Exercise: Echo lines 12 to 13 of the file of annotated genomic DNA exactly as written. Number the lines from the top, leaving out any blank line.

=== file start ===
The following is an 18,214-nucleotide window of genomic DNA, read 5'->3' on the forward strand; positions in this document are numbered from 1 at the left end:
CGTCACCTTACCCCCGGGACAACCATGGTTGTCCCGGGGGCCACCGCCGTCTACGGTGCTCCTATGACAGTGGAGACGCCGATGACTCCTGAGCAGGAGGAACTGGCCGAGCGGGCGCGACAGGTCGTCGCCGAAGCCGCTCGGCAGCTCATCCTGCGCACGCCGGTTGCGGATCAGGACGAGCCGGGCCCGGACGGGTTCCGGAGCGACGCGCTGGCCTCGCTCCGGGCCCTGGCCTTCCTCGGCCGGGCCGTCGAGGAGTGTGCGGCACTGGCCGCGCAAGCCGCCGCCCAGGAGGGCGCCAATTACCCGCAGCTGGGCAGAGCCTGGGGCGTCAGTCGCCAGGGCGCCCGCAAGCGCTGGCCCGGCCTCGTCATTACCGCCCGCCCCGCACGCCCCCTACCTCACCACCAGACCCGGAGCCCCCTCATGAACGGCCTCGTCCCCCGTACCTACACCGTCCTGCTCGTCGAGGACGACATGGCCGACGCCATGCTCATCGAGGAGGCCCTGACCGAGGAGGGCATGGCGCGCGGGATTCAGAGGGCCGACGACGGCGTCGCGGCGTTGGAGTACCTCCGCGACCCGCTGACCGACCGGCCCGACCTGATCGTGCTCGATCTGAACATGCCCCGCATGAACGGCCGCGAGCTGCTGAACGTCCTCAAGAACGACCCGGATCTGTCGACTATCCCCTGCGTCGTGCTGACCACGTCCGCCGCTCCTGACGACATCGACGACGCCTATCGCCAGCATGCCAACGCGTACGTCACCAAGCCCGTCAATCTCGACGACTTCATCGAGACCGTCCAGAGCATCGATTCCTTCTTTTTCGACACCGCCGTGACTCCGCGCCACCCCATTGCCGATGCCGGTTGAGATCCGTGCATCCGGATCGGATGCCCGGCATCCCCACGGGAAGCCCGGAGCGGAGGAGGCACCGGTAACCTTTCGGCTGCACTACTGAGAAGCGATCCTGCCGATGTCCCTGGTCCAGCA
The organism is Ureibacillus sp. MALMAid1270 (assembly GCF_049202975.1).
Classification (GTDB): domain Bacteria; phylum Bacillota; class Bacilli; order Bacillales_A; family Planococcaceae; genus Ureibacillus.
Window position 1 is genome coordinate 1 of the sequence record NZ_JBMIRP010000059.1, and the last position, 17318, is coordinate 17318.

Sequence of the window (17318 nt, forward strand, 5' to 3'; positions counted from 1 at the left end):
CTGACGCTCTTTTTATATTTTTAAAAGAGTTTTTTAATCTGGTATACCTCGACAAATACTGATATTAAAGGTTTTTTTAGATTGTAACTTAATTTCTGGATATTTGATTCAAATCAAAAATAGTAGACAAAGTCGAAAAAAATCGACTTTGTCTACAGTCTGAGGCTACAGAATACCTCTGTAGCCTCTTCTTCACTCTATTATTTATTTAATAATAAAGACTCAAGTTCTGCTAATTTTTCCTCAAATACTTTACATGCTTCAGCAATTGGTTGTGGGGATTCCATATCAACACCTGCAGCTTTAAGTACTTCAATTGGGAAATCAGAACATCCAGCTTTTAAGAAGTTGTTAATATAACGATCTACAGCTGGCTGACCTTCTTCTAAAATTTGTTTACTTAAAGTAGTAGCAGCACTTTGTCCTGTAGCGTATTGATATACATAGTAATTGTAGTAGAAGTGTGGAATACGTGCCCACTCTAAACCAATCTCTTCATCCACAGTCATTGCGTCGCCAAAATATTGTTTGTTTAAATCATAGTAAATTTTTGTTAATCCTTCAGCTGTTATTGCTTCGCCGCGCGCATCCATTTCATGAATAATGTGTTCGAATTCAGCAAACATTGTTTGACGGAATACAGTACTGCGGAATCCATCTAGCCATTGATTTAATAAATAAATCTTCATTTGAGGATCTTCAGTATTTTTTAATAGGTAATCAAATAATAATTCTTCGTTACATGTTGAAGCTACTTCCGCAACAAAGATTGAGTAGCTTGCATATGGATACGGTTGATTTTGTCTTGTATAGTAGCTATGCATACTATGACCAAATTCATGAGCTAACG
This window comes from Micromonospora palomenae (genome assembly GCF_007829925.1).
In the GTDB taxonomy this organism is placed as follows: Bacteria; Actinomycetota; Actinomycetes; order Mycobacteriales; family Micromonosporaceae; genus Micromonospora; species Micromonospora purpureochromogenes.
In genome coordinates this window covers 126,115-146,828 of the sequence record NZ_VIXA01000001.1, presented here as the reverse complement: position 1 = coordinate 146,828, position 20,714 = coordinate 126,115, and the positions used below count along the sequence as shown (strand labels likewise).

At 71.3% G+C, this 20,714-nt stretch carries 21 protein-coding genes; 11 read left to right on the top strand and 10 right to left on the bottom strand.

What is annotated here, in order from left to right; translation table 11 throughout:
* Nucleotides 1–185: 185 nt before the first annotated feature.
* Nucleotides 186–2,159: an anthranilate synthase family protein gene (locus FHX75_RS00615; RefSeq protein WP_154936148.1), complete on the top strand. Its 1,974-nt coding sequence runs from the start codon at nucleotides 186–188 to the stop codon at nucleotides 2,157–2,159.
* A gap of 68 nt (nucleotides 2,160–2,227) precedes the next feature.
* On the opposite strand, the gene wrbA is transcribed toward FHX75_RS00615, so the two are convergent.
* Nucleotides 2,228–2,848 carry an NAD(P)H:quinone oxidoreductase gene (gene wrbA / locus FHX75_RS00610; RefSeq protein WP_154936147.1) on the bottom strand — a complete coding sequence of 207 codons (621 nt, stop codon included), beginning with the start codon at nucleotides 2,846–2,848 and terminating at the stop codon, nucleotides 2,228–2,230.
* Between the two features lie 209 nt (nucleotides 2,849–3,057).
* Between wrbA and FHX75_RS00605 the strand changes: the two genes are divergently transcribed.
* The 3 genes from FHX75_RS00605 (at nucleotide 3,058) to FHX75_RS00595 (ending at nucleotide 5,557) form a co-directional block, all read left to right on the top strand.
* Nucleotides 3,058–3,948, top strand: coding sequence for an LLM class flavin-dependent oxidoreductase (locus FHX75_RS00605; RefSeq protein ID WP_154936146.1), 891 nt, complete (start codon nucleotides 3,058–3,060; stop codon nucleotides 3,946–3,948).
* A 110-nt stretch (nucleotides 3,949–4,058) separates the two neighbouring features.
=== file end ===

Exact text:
What is annotated here, in order from left to right; translation table 11 throughout:
* Nucleotides 1–185: 185 nt before the first annotated feature.